What? There's no alternative to IPv6. Nobody is making one. If someone did make one, it would be stuck on hundreds of vendors making thousands of new pieces of equipment in just the same way as IPv6. It would be stuck on the immense training costs of a new IP system, just the same as IPv6. It would get stuck on the inertia and change-aversion of network people and purse-holders, just the same as IPv6.

IPv6 was a clean break from IPv4 with a lot of changes because the authors knew that there was a very high 'minimum cost' to any IPv4 replacement. Even if they only added more octets to the addresses, there were still billions of networking devices which would need replacing, millions of people to retrain to some degree, mountains of software to modify or rewrite, and a similar conscious decision to switch. If we had to go through this pain anyway, then the obvious choice was to go all-out designing a greenfield new protocol which solved as many problems as possible and which would last for as long as possible. That's IPv6.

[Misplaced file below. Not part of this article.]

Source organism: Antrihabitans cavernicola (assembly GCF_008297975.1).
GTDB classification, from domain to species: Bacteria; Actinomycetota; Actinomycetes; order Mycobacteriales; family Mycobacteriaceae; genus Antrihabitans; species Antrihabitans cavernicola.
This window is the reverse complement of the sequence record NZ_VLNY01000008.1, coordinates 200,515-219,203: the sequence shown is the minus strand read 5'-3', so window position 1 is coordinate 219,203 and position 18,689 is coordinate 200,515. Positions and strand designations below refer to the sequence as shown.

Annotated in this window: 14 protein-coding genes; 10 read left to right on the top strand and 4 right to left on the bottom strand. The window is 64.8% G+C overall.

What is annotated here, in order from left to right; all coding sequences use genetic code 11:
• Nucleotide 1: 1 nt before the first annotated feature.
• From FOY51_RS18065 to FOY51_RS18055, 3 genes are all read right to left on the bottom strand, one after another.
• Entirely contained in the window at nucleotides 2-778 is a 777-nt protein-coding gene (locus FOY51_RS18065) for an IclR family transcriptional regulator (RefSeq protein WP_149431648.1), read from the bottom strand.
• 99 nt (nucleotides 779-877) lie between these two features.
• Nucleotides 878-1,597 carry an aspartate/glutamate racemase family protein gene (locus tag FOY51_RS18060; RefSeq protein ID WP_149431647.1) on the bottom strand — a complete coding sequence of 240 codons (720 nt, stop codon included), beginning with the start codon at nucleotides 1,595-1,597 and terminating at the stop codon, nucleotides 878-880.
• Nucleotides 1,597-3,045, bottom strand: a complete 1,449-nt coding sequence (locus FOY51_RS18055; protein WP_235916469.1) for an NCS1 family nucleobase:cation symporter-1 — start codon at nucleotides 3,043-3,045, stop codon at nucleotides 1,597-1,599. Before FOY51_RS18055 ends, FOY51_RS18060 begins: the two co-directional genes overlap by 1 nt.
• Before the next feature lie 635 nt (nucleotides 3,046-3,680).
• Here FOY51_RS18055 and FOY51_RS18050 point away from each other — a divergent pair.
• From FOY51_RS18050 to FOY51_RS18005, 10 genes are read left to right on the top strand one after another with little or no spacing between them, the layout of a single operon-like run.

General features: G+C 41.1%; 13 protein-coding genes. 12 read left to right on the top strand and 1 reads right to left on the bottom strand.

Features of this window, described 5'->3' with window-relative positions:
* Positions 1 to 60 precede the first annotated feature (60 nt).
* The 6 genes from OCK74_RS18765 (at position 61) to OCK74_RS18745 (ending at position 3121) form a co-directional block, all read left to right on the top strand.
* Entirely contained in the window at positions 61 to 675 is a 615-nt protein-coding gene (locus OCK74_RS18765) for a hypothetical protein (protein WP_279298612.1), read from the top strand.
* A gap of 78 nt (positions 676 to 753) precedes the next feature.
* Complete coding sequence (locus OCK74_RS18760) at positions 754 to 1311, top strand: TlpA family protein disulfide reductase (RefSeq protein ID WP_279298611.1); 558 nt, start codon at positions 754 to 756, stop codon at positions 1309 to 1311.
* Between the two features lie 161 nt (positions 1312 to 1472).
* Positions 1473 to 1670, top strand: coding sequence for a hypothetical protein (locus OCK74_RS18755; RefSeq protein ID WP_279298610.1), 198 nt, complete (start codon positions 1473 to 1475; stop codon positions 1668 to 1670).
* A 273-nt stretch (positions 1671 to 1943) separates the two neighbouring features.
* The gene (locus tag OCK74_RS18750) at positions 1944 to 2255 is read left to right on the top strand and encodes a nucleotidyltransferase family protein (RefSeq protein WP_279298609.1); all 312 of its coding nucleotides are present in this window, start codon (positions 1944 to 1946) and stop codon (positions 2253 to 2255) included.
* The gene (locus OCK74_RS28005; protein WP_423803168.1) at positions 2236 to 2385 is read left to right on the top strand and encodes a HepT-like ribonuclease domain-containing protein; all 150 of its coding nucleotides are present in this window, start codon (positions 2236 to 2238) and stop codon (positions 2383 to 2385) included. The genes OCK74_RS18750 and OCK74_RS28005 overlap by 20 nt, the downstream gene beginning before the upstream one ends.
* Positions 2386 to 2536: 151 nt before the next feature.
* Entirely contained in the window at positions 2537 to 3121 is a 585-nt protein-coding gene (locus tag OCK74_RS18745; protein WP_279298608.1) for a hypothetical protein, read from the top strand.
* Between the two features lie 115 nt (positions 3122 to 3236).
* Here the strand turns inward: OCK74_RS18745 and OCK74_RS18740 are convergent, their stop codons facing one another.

IPv6 is here to stay. It's already 30% of the internet, and has industry-wide buy-in and backing. All OS' support it, Apple even requires apps to work in IPv6 only environments to get on the app store. New IPv6 deployments go online every day.